Then the Elephant's Child felt his legs slipping, and he said through his nose, which was now nearly five feet long, 'This is too much for me!'
Then the Bi-Coloured-Python-Rock-Snake came down from the bank, and knotted himself in a double-clove-hitch round the Elephant's Child's hind legs, and said, 'Rash and inexperienced traveller, we will now seriously devote ourselves to a little high tension, because if we do not, it is my impression that yonder self-propelling man-of-war with the armour-plated upper deck' (and by this, O Best Beloved, he meant the Crocodile), 'will permanently vitiate your future career.'
That is the way all Bi-Coloured-Python-Rock-Snakes always talk.
So he pulled, and the Elephant's Child pulled, and the Crocodile pulled; but the Elephant's Child and the Bi-Coloured-Python-Rock-Snake pulled hardest; and at last the Crocodile let go of the Elephant's Child's nose with a plop that you could hear all up and down the Limpopo.
Then the Elephant's Child sat down most hard and sudden; but first he was careful to say 'Thank you' to the Bi-Coloured-Python-Rock-Snake; and next he was kind to his poor pulled nose, and wrapped it all up in cool banana leaves, and hung it in the great grey-green, greasy Limpopo to cool.
'What are you doing that for?' said the Bi-Coloured-Python-Rock-Snake.
''Scuse me,' said the Elephant's Child, 'but my nose is badly out of shape, and I am waiting for it to shrink.'
'Then you will have to wait a long time,' said the Bi-Coloured-Python-Rock-Snake. 'Some people do not know what is good for them.'
The Elephant's Child sat there for three days waiting for his nose to shrink. But it never grew any shorter, and, besides, it made him squint. For, O Best Beloved, you will see and understand that the Crocodile had pulled it out into a really truly trunk same as all Elephants have to-day.
At the end of the third day a fly came and stung him on the shoulder, and before he knew what he was doing he lifted up his trunk and hit that fly dead with the end of it.
''Vantage number one!' said the Bi-Coloured-Python-Rock-Snake. 'You couldn't have done that with a mere-smear nose. Try and eat a little now.'
Before he thought what he was doing the Elephant's Child put out his trunk and plucked a large bundle of grass, dusted it clean against his fore-legs, and stuffed it into his own mouth.
''Vantage number two!' said the Bi-Coloured-Python-Rock-Snake. 'You couldn't have done that with a mere-smear nose. Don't you think the sun is very hot here?'
'It is,' said the Elephant's Child, and before he thought what he was doing he schlooped up a schloop of mud from the banks of the great grey-green, greasy Limpopo, and slapped it on his head, where it made a cool schloopy-sloshy mud-cap all trickly behind his ears.
''Vantage number three!' said the Bi-Coloured-Python-Rock-Snake. 'You couldn't have done that with a mere-smear nose. Now how do you feel about being spanked again?'
''Scuse me,' said the Elephant's Child, 'but I should not like it at all.'
'How would you like to spank somebody?' said the Bi- Coloured-Python-Rock-Snake.
'I should like it very much indeed,' said the Elephant's Child.
'Well,' said the Bi-Coloured-Python-Rock-Snake, 'you will find that new nose of yours very useful to spank people with.'
'Thank you,' said the Elephant's Child, 'I'll remember that; and now I think I'll go home to all my dear families and try.'
So the Elephant's Child went home across Africa frisking and whisking his trunk. When he wanted fruit to eat he pulled fruit down from a tree, instead of waiting for it to fall as he used to do. When he wanted grass he plucked grass up from the ground, instead of going on his knees as he used to do. When the flies bit him he broke off the branch of a tree and used it as fly-whisk; and he made himself a new, cool, slushy-squshy mud-cap whenever the sun was hot. When he felt lonely walking through Africa he sang to himself down his trunk, and the noise was louder than several brass bands.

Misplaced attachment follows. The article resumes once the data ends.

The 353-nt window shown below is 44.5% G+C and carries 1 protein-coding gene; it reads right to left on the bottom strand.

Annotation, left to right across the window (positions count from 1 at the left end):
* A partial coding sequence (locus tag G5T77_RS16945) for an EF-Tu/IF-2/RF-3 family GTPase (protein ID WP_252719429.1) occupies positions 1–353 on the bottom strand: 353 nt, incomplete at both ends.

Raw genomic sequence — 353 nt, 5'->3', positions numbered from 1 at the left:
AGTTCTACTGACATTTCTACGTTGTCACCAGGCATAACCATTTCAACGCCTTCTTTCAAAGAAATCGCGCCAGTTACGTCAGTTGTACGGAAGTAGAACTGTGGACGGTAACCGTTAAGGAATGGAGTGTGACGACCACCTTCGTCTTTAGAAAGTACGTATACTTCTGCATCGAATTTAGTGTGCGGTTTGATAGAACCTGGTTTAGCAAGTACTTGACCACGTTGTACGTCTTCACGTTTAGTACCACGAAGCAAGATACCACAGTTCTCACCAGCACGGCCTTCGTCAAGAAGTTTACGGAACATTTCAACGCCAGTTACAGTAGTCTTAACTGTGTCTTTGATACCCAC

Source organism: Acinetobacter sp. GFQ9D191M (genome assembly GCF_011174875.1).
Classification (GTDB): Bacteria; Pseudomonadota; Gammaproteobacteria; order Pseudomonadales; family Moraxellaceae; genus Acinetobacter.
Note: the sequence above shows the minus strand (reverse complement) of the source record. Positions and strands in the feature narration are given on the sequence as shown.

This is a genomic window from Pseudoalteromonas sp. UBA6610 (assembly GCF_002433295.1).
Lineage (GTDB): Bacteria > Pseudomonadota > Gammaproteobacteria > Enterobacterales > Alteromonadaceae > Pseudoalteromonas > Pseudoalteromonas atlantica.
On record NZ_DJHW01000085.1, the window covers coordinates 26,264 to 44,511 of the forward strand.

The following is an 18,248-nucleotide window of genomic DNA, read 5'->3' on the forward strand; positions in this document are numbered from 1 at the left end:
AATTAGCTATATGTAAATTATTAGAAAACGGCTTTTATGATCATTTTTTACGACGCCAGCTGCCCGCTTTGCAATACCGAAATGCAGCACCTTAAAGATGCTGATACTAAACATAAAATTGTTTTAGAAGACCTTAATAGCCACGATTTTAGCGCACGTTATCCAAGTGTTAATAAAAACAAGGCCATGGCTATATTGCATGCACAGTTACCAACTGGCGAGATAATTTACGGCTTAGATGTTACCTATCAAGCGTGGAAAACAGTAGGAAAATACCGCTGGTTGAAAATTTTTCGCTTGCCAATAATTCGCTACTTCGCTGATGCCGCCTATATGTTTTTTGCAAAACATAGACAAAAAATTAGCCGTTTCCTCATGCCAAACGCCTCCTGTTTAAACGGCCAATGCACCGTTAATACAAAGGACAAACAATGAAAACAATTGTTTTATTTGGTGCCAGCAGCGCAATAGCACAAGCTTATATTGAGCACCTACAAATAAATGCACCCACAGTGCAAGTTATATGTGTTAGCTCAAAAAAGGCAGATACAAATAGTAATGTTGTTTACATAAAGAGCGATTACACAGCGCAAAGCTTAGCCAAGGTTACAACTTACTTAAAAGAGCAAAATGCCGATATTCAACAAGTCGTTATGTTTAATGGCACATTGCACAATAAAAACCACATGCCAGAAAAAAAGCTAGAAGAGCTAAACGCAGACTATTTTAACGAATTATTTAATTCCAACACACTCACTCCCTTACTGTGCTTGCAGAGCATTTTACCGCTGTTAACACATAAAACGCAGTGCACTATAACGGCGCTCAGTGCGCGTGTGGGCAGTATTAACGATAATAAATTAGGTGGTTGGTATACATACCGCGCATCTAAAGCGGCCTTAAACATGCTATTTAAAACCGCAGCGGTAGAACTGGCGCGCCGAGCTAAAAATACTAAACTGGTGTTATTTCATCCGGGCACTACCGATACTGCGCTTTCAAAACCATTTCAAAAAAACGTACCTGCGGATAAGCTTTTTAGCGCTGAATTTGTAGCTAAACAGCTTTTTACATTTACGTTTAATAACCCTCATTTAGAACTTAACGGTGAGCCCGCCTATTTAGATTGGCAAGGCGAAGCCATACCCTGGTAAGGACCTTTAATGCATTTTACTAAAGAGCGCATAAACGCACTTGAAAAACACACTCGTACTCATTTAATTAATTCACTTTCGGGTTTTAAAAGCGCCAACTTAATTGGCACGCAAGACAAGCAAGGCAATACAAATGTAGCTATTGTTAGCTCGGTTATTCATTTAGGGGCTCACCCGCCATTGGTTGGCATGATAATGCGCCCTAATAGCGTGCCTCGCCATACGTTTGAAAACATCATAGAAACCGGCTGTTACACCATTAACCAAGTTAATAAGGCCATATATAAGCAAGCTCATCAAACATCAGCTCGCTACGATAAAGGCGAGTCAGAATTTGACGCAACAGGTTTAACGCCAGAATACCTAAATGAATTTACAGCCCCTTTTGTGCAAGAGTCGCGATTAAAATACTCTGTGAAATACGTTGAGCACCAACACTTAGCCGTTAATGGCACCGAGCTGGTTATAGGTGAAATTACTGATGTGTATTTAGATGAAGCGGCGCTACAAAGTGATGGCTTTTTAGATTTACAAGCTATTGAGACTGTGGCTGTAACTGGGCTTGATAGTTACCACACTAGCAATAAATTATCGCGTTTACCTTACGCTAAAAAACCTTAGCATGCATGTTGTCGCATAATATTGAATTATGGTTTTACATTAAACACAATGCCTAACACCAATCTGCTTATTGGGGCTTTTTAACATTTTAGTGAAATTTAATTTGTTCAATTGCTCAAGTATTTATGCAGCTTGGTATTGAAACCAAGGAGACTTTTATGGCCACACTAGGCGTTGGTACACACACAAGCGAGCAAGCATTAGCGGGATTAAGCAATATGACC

This is just a picture of the Elephant's Child going to pull bananas off a banana-tree after he had got his fine new long trunk. I don't think it is a very nice picture; but I couldn't make it any better, because elephants and bananas are hard to draw. The streaky things behind the Elephant's Child mean squoggy marshy country somewhere in Africa. The Elephant's Child made most of his mud-cakes out of the mud that he found there. I think it would look better if you painted the banana-tree green and the Elephant's Child red.
He went especially out of his way to find a broad Hippopotamus (she was no relation of his), and he spanked her very hard, to make sure that the Bi-Coloured-Python-Rock-Snake had spoken the truth about his new trunk. The rest of the time he picked up the melon rinds that he had dropped on his way to the Limpopo--for he was a Tidy Pachyderm.
One dark evening he came back to all his dear families, and he coiled up his trunk and said, 'How do you do?' They were very glad to see him, and immediately said, 'Come here and be spanked for your 'satiable curiosity.'
'Pooh,' said the Elephant's Child. 'I don't think you peoples know anything about spanking; but I do, and I'll show you.' Then he uncurled his trunk and knocked two of his dear brothers head over heels.
'O Bananas!' said they, 'where did you learn that trick, and what have you done to your nose?'
'I got a new one from the Crocodile on the banks of the great grey-green, greasy Limpopo River,' said the Elephant's Child. 'I asked him what he had for dinner, and he gave me this to keep.'
'It looks very ugly,' said his hairy uncle, the Baboon.
'It does,' said the Elephant's Child. 'But it's very useful,' and he picked up his hairy uncle, the Baboon, by one hairy leg, and hove him into a hornet's nest.
Then that bad Elephant's Child spanked all his dear families for a long time, till they were very warm and greatly astonished. He pulled out his tall Ostrich aunt's tail-feathers; and he caught his tall uncle, the Giraffe, by the hind-leg, and dragged him through a thorn-bush; and he shouted at his broad aunt, the Hippopotamus, and blew bubbles into her ear when she was sleeping in the water after meals; but he never let any one touch Kolokolo Bird.
At last things grew so exciting that his dear families went off one by one in a hurry to the banks of the great grey-green, greasy Limpopo River, all set about with fever-trees, to borrow new noses from the Crocodile. When they came back nobody spanked anybody anymore; and ever since that day, O Best Beloved, all the Elephants you will ever see, besides all those that you won't, have trunks precisely like the trunk of the 'satiable Elephant's Child.
J.R. Kipling. Just So Stories. Macmillan & Co. 1902